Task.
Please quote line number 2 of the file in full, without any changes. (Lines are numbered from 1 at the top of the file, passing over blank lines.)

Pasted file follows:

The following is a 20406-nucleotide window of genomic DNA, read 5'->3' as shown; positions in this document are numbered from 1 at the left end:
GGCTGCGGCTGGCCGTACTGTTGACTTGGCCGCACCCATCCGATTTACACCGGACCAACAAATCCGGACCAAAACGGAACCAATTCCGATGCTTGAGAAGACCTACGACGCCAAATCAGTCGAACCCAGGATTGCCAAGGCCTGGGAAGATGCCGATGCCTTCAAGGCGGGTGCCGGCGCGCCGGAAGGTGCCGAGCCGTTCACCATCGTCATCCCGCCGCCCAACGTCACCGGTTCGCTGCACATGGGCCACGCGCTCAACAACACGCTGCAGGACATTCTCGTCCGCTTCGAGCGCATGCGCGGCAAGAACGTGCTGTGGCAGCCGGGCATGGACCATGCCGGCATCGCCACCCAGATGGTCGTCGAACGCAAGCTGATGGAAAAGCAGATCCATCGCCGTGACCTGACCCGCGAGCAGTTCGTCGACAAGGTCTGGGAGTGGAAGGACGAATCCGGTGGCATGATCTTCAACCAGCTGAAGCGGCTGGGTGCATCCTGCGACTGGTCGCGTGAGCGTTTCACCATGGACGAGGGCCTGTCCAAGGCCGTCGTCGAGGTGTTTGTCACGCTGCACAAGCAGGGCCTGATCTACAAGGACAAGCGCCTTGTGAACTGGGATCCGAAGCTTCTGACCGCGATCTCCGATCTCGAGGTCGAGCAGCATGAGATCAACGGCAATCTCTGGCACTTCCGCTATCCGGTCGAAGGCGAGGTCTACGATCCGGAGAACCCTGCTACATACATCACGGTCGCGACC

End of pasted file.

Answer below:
GGCTGCGGCTGGCCGTACTGTTGACTTGGCCGCACCCATCCGATTTACACCGGACCAACAAATCCGGACCAAAACGGAACCAATTCCGATGCTTGAGAAGACCTACGACGCCAAATCAGTCGAACCCAGGATTGCCAAGGCCTGGGAAGATGCCGATGCCTTCAAGGCGGGTGCCGGCGCGCCGGAAGGTGCCGAGCCGTTCACCATCGTCATCCCGCCGCCCAACGTCACCGGTTCGCTGCACATGGGCCACGCGCTCAACAACACGCTGCAGGACATTCTCGTCCGCTTCGAGCGCATGCGCGGCAAGAACGTGCTGTGGCAGCCGGGCATGGACCATGCCGGCATCGCCACCCAGATGGTCGTCGAACGCAAGCTGATGGAAAAGCAGATCCATCGCCGTGACCTGACCCGCGAGCAGTTCGTCGACAAGGTCTGGGAGTGGAAGGACGAATCCGGTGGCATGATCTTCAACCAGCTGAAGCGGCTGGGTGCATCCTGCGACTGGTCGCGTGAGCGTTTCACCATGGACGAGGGCCTGTCCAAGGCCGTCGTCGAGGTGTTTGTCACGCTGCACAAGCAGGGCCTGATCTACAAGGACAAGCGCCTTGTGAACTGGGATCCGAAGCTTCTGACCGCGATCTCCGATCTCGAGGTCGAGCAGCATGAGATCAACGGCAATCTCTGGCACTTCCGCTATCCGGTCGAAGGCGAGGTCTACGATCCGGAGAACCCTGCTACATACATCACGGTCGCGACC